Said Fulton on being handed the script in 1933..."it bristled with difficult special process scenes, and I wondered if, even with our modern process techniques we could possibly make all the amazing scenes called for".

Many effective wire gags were employed throughout to move objects and furniture, with some of the later films in the series utilising very complex wire rigs for certain very impressive set pieces.  With Fulton's training under optical effects pioneer Frank Williams there was no better technician suited to the task at hand.  Williams optical lab handled much of the trick work for the film.

Miniatures technician Charlie Baker had a very long association with both Universal and Fulton, and according to Fulton's daughter, was one of the few industry people to actually like John.  A sad indictment.  This shot of the railway is one of Baker's flawless miniature sets built in conjunction with Donald Jahraus who would go on to a fruitful career at MGMThe miniatures were photographed by John J.Mescall.

According to Fulton directing the actor in the invisibility role was problematic. Claude Rains played the lead, but whether he performed all of the tiresome trick work I'm uncertain, though in a memoir I seem to recall Claude's vivid recollections of the sheer joy and wonder of it all as he'd visit the set on his time off and watch in awe as Fulton did his stuff.  The above scene appears to be one of Fulton's 'live' invisibility trick shots which he really indulged in considerably for later INVISIBLE films.  Bill Taylor explained it to me like this:..."The Fulton stuff that really impressed me early on in the latter INVISIBLE MAN/WOMAN films were where only a part of the body must be 'invisible', so there was a removable section of the actual set which allowed the actor actually playing the scene to be on that same set with the other actors.  The 'effects' actor would perform in front of the partial black screen just for that area of the body as required.  With this technique everybody is really there at the same time, so eyelines, line timings and so on are all perfect, and the rotoscope and matte artifacts are limited to just the single invisible area, so there's a far smaller are to work with and to perfect"
In the American Cinematographer interview Fulton stated ..."the two principle difficulties, photographically speaking, were matching up the lighting on the visible parts of any shot with the general lighting used by DOP Arthur Edeson for the normal parts of the picture, and eliminating the various little imperfections such as eyeholes etc which were naturally picked up by the camera.  The latter was done by retouching the film, frame by frame with a brush and opaque dye.  We photographed thousands of feet of film in the many takes of different scenes, and approximately 4000 feet of film recieved individual hand work treatment in some degree, making approximately 64'000 frames which were individually retouched in this manner"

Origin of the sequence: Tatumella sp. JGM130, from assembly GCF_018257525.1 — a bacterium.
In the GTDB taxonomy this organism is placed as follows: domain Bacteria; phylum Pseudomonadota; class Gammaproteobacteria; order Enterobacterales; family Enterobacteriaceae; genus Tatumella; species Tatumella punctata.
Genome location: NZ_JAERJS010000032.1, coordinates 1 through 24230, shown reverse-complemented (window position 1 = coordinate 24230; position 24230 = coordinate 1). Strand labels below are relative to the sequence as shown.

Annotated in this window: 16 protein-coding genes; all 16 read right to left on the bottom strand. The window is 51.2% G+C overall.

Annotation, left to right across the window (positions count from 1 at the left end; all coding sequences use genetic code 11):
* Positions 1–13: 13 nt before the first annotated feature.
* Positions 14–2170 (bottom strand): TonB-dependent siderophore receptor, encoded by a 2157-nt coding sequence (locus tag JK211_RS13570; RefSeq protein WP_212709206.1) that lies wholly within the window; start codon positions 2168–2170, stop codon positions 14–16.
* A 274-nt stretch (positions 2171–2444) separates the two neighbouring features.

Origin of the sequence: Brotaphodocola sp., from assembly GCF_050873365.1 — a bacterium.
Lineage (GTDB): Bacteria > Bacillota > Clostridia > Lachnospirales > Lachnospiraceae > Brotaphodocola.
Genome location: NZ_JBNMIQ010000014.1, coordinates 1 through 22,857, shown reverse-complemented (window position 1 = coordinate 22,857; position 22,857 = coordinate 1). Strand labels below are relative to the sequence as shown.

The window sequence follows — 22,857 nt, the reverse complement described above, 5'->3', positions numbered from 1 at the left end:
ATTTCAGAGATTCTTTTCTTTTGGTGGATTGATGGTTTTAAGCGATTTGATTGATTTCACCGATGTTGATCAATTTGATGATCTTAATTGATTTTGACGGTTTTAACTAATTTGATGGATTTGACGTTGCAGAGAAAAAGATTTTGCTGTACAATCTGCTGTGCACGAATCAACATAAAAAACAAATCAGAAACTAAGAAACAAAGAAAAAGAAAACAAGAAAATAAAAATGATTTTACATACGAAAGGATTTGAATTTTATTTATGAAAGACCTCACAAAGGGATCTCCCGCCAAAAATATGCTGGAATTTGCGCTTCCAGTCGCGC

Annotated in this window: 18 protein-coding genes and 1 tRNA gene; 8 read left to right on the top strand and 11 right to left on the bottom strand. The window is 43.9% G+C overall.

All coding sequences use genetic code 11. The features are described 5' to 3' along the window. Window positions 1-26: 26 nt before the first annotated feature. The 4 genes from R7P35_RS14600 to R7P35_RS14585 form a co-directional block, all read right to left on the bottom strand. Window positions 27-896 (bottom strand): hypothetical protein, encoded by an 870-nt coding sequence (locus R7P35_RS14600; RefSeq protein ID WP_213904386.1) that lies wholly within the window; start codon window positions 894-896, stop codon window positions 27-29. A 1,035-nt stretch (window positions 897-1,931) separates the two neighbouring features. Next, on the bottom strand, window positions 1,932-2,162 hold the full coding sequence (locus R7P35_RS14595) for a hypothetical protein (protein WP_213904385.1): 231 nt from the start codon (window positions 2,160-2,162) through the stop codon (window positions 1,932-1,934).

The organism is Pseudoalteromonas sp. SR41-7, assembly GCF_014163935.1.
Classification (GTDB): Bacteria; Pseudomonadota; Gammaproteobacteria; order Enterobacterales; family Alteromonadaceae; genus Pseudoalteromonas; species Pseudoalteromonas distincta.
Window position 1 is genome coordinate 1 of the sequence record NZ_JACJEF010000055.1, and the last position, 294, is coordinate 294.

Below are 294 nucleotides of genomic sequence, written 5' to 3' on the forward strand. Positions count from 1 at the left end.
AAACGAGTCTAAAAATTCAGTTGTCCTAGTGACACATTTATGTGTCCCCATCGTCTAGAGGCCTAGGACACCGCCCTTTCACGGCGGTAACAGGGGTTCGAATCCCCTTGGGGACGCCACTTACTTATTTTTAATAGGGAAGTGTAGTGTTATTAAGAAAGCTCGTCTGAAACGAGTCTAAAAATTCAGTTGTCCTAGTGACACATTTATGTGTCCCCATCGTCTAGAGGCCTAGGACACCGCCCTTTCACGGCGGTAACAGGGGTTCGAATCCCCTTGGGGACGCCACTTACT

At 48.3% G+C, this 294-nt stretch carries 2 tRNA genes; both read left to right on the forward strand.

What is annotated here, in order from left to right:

A film that in no way matched the original in my opinion, though it had it's moments and featured many outstanding photographic effects and a bobby-dazzler of a transformation at the end.
A Russ Lawsen matte painting of the prison.

Certainly the visual effects highlight in THE INVISIBLE MAN RETURNS.  A sensational, and subtle optical by John Fulton and Ross Hoffman whereby our man is revealed by way of a puff of cigar smoke. Paul Verhoeven would simulate such moments in his entertaining HOLLOW MAN in 2000, yet the new age effects aren't all that noticeably improved over these old Fulton shots.

An example of the black hood against a black portion of set immediately behind the actor, as outlined by Bill Taylor above.  This method, though still evident in some sequences such as this one, saved alot of time for the rotoscope department in matting and chiefly allowed the entire scene to be shot as one with all present at the same time.

A memorable set piece where our man steals clothes from a scarecrow.  I can imagine the difficulties in choreographing such a sequence where such care would be required in preventing the 'invisible' limbs etc from passing in front of the suit during photography.   The sequence stands up extrememly well even all these years on.

Now this sequence is tremendous - and I can for once speak with authority as my recent and somewhat lengthy  former career was in a particular branch of medicine affiliated day to day with such anatomical insights.

The multi stage lap dissolve technique was beatifully handled here.   Absolutely jaw dropping.
Effects wise possibly the weakest entry in the series with more than usual quota of flawed superimpositions and quite poor matte paintings of German airfields (see my Russ Lawsen blog for more), although the Charlie Baker miniatures are pretty good.  Still, an entertaining vehicle which takes a novel approach to the invisibility gag.

A new twist on becoming visible was to have our fellow apply cold cream to his skin - or part therein.  Very effective, with the hollowed out eyes being particularly memorable, and no doubt quite eerie back in 1944.

A nifty little trick this, whereby the invisible man, Jon Hall carries Illona Massey to a waiting German airplane for a hasty escape.  Very impressive optical work here where Massey just bounces across the frame, and is lifted into the doorway.